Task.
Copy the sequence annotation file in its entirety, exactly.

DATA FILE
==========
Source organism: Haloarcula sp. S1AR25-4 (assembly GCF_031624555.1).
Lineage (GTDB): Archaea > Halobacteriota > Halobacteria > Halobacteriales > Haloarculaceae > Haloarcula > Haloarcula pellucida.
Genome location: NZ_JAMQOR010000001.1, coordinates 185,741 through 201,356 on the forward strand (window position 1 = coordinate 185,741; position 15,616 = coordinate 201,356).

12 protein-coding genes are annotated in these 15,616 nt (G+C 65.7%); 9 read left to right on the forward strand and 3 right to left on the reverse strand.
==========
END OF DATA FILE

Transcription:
Source organism: Haloarcula sp. S1AR25-4 (assembly GCF_031624555.1).
Lineage (GTDB): Archaea > Halobacteriota > Halobacteria > Halobacteriales > Haloarculaceae > Haloarcula > Haloarcula pellucida.
Genome location: NZ_JAMQOR010000001.1, coordinates 185,741 through 201,356 on the forward strand (window position 1 = coordinate 185,741; position 15,616 = coordinate 201,356).

12 protein-coding genes are annotated in these 15,616 nt (G+C 65.7%); 9 read left to right on the forward strand and 3 right to left on the reverse strand.